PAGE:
And they were quick to occur. Immediately after the provocation, the White House, U.S. Secretary of State Mike Pompeo, EU chief diplomat Josep Borrell and, of course, Israeli Prime Minister Benjamin Netanyahu reacted as expected. And all condemned Khamenei's choice of words. The calculated escalation took its course.
Shortly after the publication of the "Final Solution Poster", Benjamin Netanyahu tweeted that the idea of implementing the "Final Solution" against Israel, recalled the Nazis' "Final Solution" for the annihilation of the Jewish people. Immediately, as if it had just been waiting for it, the news agency Fars reported Netanyahu's reaction with visible relish. Fars is the most important propaganda organ of the Revolutionary Guards. The guards themselves published their own Israel Declaration, in which they claimed to have evidence for the imminent disappearance of "Zionist rule in occupied Palestine".
At noon on Al-Quds Day, Iranian television then broadcast Khamenei's speech on Israel. And here the religious leader went even further: "The Zionist entity" is like the coronavirus that has attacked mankind, he declared and called on the world to fight against "this entity".
Khamenei or Nasrallah, who was right?
But why this strange provocation, why this language, why is Khamenei deliberately driving Iran further into international isolation? The fight against the state of Israel is practically part of the DNA of the Islamic Republic – a state called Israel does not officially exist – but Khamenei's verbal enmity towards Israel went further than usual this year.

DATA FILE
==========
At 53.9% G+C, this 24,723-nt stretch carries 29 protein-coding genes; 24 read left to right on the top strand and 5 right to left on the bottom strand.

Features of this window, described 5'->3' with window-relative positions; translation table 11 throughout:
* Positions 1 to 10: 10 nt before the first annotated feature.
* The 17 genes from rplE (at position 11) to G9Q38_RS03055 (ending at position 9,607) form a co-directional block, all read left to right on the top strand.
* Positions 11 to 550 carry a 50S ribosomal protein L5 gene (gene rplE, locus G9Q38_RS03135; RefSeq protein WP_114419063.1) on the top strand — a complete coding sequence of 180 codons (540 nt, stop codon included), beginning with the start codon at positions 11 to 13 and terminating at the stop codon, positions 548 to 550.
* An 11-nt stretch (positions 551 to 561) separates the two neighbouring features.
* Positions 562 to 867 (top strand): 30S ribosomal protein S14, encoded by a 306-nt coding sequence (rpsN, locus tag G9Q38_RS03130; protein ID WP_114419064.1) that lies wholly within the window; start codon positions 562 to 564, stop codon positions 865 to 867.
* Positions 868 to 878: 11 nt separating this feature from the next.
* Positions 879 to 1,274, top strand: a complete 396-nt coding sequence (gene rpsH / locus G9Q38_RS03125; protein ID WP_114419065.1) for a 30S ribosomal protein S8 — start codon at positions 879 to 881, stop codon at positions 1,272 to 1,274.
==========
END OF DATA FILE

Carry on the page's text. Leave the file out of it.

There is a solid domestic political reason for this: his regime is indeed in the "Valley of Abu Taleb", to quote Hezbollah leader Hassan Nasrallah. The "axis of resistance", i.e. the paramilitary Shia, is indeed under massive pressure: in Lebanon and Syria, Israel bombs pro-Iranian groups – on a regular basis and with Russia's tacit approval. In Iraq, the new Prime Minister Mustafa Kadhimi wants to disarm the Shia militias. And in war-stricken Yemen, misery continues, without any major change at the front.
Motherland at a dead end
And Iran, the motherland of this "axis", is itself in a hopeless situation. It has no foreign trade to speak of. The sanctions are perfect, banking connections with Iran are non-existent. Even the border with neighbouring Iraq is currently closed due to the corona pandemic. Nor is there any exchange of goods with this ally either.
Fearing that in this impasse someone might propose entering into talks with the USA, Khamenei is adopting a harsher tone. Anyone who claims that Iran is under siege, is running the enemy's business, he said last Monday in a video addressed to students loyal to the regime. Khamenei encouraged them to fight anyone in the country who dared "sow doubt" or demand negotiations with America.
Iran was the only state in the world that protested against the German ban on Hezbollah activities. Even the Lebanon's Hezbollah government, which includes two Lebanon's Hezbollah ministers, remained silent. For Khamenei, defamatory and apocalyptic language seems to be a way of preventing the Islamic Republic's downfall. Will it work?